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Theories for Modern Engineering Teams

| by João Miranda Follow 2 Followers on Sep 22, 2015. Estimated reading time: 2 minutes |

After a 5-year stint, Kellan Elliott-McCrea, left Etsy. Elliott-McCrea was Etsy's CTO for the past 4 years and VP of Engineering before that. During those five years both the software product and the engineering team underwent radical changes. In the article announcing his departure, Elliott-McCrea expounds five theories that guided him through those changes.

Back in 2009, Etsy, a large online marketplace for handmade goods, was struggling to scale. The site reliability was worse than it should due to an architecture stemming from a pre-DevOps culture. The developers, the DBAs and the sysadmins all worked on their own silos. Deployments were large and infrequent. Developers couldn't touch production. These were pre-DevOps days - the first DevOpsDays conference, at Ghent, happened in 2009 - so at the time this was the most common way of developing and operating web sites.

When Elliott-McCrea joined, change was already on the way, so there was an opportunity to test his theories.

Theory 1: Nothing we “know” about software development should be assumed to be true.

Building software is a team endeavor but most tools, processes and mental models for developing software assume solo developers.

Theory 2: Technology is the product of the culture that builds it.

Culture is the foundation upon which everything else is built. Culture allows you to scale in a loosely coupled way. And culture is how you act, not how you talk.

Culture does not mean monoculture. As Elliott-McCrea puts it: "Five years ago, suggesting that better software is written by a diverse team of kind people who care about each other was antithetical to our self-image as an industry."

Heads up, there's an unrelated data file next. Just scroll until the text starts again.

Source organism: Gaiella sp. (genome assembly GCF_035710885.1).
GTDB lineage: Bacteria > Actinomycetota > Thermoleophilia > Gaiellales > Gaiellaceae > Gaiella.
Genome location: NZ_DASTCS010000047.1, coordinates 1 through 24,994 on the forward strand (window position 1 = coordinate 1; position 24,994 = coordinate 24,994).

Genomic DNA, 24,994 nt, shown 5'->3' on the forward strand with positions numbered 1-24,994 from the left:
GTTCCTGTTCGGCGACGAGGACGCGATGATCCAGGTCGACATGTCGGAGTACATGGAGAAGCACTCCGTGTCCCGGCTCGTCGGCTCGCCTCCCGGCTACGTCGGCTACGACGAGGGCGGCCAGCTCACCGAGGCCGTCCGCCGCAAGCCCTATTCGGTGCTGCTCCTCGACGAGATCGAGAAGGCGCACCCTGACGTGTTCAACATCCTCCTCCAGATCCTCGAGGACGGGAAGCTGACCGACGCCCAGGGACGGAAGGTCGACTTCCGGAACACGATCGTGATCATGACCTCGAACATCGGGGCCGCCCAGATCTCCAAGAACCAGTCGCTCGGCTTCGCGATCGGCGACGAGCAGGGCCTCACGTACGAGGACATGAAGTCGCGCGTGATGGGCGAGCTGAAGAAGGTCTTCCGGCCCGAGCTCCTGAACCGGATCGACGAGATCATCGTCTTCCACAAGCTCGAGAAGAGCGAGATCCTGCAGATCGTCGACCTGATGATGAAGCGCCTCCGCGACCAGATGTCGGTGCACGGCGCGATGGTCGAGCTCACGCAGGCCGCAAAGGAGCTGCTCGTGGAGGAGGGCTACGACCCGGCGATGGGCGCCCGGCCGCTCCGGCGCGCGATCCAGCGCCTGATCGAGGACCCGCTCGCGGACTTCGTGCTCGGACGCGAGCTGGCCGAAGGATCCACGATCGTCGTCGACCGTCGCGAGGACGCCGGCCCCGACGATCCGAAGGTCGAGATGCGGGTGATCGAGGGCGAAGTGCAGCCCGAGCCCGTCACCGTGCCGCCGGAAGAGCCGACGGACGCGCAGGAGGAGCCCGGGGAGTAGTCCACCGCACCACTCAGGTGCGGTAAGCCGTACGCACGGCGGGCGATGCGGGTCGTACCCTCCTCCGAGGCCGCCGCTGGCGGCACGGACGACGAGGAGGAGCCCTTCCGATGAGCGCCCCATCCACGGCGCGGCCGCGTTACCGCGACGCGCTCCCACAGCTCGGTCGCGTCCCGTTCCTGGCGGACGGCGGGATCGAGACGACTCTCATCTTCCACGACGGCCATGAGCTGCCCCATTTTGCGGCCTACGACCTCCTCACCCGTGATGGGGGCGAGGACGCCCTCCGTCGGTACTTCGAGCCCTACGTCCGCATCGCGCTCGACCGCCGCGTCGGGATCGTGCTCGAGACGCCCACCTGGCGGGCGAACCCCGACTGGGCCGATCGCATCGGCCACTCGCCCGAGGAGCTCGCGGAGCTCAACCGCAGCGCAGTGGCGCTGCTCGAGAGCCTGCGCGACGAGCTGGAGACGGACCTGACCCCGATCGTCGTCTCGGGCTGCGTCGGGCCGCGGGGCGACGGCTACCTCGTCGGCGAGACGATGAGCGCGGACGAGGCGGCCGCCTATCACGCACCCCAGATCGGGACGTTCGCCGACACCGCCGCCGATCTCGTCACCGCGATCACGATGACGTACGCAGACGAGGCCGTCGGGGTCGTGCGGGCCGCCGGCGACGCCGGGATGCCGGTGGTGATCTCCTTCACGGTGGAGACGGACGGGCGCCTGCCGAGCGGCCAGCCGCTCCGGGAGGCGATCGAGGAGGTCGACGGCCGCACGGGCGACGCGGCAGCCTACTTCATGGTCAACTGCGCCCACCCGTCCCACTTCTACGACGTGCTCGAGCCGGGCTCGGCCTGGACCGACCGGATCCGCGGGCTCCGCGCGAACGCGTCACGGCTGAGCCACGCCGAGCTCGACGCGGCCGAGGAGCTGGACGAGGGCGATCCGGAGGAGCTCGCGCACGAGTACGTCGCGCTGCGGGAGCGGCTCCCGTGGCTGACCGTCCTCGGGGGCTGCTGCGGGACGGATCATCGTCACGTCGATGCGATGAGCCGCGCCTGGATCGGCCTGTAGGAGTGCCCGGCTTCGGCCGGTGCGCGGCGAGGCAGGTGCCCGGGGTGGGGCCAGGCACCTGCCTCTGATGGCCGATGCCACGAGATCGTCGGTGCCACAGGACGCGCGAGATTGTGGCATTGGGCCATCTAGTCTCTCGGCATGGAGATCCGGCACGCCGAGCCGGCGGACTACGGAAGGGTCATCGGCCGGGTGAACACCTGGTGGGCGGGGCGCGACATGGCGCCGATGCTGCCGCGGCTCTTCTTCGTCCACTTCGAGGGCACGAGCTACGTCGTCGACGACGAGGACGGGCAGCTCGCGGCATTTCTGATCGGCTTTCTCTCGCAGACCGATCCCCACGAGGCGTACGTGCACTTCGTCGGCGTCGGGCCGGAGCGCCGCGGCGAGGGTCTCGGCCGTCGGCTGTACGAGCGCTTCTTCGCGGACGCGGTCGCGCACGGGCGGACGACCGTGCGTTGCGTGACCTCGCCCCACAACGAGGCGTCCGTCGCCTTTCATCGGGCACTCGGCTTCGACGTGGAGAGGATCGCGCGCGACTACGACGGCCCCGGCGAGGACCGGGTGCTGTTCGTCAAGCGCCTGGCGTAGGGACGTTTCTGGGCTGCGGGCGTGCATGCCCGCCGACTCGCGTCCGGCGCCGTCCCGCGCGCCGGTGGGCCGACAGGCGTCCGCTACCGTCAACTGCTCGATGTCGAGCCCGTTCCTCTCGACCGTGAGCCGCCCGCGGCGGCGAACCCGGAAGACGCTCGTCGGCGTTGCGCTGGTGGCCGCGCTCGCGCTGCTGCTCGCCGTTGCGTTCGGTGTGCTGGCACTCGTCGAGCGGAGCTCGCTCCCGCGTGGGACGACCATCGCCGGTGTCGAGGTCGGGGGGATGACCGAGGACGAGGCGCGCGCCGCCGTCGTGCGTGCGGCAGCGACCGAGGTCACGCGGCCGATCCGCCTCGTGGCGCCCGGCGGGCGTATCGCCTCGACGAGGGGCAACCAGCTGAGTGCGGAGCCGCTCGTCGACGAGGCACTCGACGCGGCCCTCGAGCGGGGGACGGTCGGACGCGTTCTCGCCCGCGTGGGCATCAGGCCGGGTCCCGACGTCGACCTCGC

Theory 3: Software development should be thought of as a cycle of continual learning and improvement rather a progression from start to finish, or a search for correctness.

Etsy deploys dozens of times per day, so that it can learn and improve. Interestingly, Elliott-McCrea says that "maturity is knowing when to make the trade off and when not to."

Theory 4: You build a culture of learning by optimizing globally not locally.

Improvement must reach the whole team, with shared beliefs, tools and mental models. Relying upon a few rock-start programmers is neither the best solution for high productivity nor as satisfying as a whole.

Theory 5: If you want to build for the long term, the only guarantee is change.

Your current answers are either wrong right now or they will soon be. So the team must continuously ask questions, posit theories and test them to find the new answers.

One distinct aspect of the engineering team's changes is how it opened itself to the world. This culture of openness brought about many open source tools. Some of them are quite well known, such as StatsD, a metrics aggregator, Logster, which generates metrics from log files. Etsy's presentations also became a common feature of many conferences around the world, where its engineers speak about all aspects of software engineering, both technical and cultural. Etsy also hosts guest speakers at its Labs, in Brooklyn, on a semi-monthly basis.

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